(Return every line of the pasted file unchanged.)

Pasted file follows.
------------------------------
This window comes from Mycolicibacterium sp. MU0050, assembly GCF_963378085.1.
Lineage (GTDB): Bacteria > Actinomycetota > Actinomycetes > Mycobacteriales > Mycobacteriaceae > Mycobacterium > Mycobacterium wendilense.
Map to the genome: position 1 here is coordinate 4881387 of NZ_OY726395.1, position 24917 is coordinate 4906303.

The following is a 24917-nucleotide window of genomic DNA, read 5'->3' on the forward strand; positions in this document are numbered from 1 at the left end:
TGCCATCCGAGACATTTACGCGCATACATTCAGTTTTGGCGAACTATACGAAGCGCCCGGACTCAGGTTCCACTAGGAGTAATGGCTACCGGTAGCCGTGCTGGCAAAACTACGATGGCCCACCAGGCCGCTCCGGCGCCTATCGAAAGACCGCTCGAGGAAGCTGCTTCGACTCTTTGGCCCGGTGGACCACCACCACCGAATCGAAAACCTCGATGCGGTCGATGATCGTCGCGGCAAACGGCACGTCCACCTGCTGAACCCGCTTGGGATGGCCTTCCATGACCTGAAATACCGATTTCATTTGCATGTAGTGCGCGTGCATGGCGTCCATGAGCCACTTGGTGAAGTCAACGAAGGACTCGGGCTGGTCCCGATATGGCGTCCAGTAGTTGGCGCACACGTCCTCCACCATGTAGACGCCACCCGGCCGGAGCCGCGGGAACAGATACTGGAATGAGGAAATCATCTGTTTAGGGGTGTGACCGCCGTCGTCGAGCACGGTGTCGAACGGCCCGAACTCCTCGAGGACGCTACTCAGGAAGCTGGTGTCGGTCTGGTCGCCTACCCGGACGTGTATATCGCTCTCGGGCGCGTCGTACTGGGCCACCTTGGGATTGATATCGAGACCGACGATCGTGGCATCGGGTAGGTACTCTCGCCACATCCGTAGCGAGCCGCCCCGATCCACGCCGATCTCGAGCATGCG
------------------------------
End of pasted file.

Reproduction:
This window comes from Mycolicibacterium sp. MU0050, assembly GCF_963378085.1.
Lineage (GTDB): Bacteria > Actinomycetota > Actinomycetes > Mycobacteriales > Mycobacteriaceae > Mycobacterium > Mycobacterium wendilense.
Map to the genome: position 1 here is coordinate 4881387 of NZ_OY726395.1, position 24917 is coordinate 4906303.

The following is a 24917-nucleotide window of genomic DNA, read 5'->3' on the forward strand; positions in this document are numbered from 1 at the left end:
TGCCATCCGAGACATTTACGCGCATACATTCAGTTTTGGCGAACTATACGAAGCGCCCGGACTCAGGTTCCACTAGGAGTAATGGCTACCGGTAGCCGTGCTGGCAAAACTACGATGGCCCACCAGGCCGCTCCGGCGCCTATCGAAAGACCGCTCGAGGAAGCTGCTTCGACTCTTTGGCCCGGTGGACCACCACCACCGAATCGAAAACCTCGATGCGGTCGATGATCGTCGCGGCAAACGGCACGTCCACCTGCTGAACCCGCTTGGGATGGCCTTCCATGACCTGAAATACCGATTTCATTTGCATGTAGTGCGCGTGCATGGCGTCCATGAGCCACTTGGTGAAGTCAACGAAGGACTCGGGCTGGTCCCGATATGGCGTCCAGTAGTTGGCGCACACGTCCTCCACCATGTAGACGCCACCCGGCCGGAGCCGCGGGAACAGATACTGGAATGAGGAAATCATCTGTTTAGGGGTGTGACCGCCGTCGTCGAGCACGGTGTCGAACGGCCCGAACTCCTCGAGGACGCTACTCAGGAAGCTGGTGTCGGTCTGGTCGCCTACCCGGACGTGTATATCGCTCTCGGGCGCGTCGTACTGGGCCACCTTGGGATTGATATCGAGACCGACGATCGTGGCATCGGGTAGGTACTCTCGCCACATCCGTAGCGAGCCGCCCCGATCCACGCCGATCTCGAGCATGCG